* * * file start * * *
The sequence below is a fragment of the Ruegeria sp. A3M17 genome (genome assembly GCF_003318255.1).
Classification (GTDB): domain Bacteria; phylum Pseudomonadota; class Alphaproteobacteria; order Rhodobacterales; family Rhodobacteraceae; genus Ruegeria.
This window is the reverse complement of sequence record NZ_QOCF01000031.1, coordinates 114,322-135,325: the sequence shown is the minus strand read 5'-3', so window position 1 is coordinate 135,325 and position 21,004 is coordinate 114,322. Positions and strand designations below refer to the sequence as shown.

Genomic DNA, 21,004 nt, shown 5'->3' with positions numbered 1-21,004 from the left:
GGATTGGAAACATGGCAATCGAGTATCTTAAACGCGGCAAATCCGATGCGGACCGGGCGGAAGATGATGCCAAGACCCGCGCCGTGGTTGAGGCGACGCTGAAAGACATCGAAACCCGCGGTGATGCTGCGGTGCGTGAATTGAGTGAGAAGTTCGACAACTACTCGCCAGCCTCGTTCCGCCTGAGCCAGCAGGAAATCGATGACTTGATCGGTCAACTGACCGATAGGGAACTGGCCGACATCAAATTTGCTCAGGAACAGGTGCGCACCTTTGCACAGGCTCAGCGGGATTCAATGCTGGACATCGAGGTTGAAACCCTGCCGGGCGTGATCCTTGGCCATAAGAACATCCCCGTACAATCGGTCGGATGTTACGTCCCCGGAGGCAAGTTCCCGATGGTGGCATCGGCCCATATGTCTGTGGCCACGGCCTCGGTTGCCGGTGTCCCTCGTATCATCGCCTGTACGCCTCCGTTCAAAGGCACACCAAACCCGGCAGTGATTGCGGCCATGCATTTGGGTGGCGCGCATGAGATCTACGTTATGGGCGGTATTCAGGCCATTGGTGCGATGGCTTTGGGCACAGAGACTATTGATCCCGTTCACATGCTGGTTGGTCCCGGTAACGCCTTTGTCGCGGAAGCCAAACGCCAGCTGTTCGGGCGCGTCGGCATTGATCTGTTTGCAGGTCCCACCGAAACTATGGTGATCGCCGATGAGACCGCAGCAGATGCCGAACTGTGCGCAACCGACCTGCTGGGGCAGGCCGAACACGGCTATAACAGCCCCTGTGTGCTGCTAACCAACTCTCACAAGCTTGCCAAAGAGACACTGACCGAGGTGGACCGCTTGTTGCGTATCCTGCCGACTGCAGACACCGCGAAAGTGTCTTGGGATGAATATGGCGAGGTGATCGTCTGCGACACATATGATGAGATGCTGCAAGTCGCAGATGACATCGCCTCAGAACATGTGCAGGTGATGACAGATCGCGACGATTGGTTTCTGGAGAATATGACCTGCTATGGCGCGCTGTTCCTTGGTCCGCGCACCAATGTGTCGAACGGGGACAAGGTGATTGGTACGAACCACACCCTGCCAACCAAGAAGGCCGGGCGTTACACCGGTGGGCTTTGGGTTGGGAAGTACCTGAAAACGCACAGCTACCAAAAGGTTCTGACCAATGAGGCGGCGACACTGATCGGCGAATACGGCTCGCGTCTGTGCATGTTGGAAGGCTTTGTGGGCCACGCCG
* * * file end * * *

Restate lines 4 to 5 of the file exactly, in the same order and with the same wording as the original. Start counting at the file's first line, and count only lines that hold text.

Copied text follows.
Genomic DNA, 21,004 nt, shown 5'->3' with positions numbered 1-21,004 from the left:
GGATTGGAAACATGGCAATCGAGTATCTTAAACGCGGCAAATCCGATGCGGACCGGGCGGAAGATGATGCCAAGACCCGCGCCGTGGTTGAGGCGACGCTGAAAGACATCGAAACCCGCGGTGATGCTGCGGTGCGTGAATTGAGTGAGAAGTTCGACAACTACTCGCCAGCCTCGTTCCGCCTGAGCCAGCAGGAAATCGATGACTTGATCGGTCAACTGACCGATAGGGAACTGGCCGACATCAAATTTGCTCAGGAACAGGTGCGCACCTTTGCACAGGCTCAGCGGGATTCAATGCTGGACATCGAGGTTGAAACCCTGCCGGGCGTGATCCTTGGCCATAAGAACATCCCCGTACAATCGGTCGGATGTTACGTCCCCGGAGGCAAGTTCCCGATGGTGGCATCGGCCCATATGTCTGTGGCCACGGCCTCGGTTGCCGGTGTCCCTCGTATCATCGCCTGTACGCCTCCGTTCAAAGGCACACCAAACCCGGCAGTGATTGCGGCCATGCATTTGGGTGGCGCGCATGAGATCTACGTTATGGGCGGTATTCAGGCCATTGGTGCGATGGCTTTGGGCACAGAGACTATTGATCCCGTTCACATGCTGGTTGGTCCCGGTAACGCCTTTGTCGCGGAAGCCAAACGCCAGCTGTTCGGGCGCGTCGGCATTGATCTGTTTGCAGGTCCCACCGAAACTATGGTGATCGCCGATGAGACCGCAGCAGATGCCGAACTGTGCGCAACCGACCTGCTGGGGCAGGCCGAACACGGCTATAACAGCCCCTGTGTGCTGCTAACCAACTCTCACAAGCTTGCCAAAGAGACACTGACCGAGGTGGACCGCTTGTTGCGTATCCTGCCGACTGCAGACACCGCGAAAGTGTCTTGGGATGAATATGGCGAGGTGATCGTCTGCGACACATATGATGAGATGCTGCAAGTCGCAGATGACATCGCCTCAGAACATGTGCAGGTGATGACAGATCGCGACGATTGGTTTCTGGAGAATATGACCTGCTATGGCGCGCTGTTCCTTGGTCCGCGCACCAATGTGTCGAACGGGGACAAGGTGATTGGTACGAACCACACCCTGCCAACCAAGAAGGCCGGGCGTTACACCGGTGGGCTTTGGGTTGGGAAGTACCTGAAAACGCACAGCTACCAAAAGGTTCTGACCAATGAGGCGGCGACACTGATCGGCGAATACGGCTCGCGTCTGTGCATGTTGGAAGGCTTTGTGGGCCACGCCG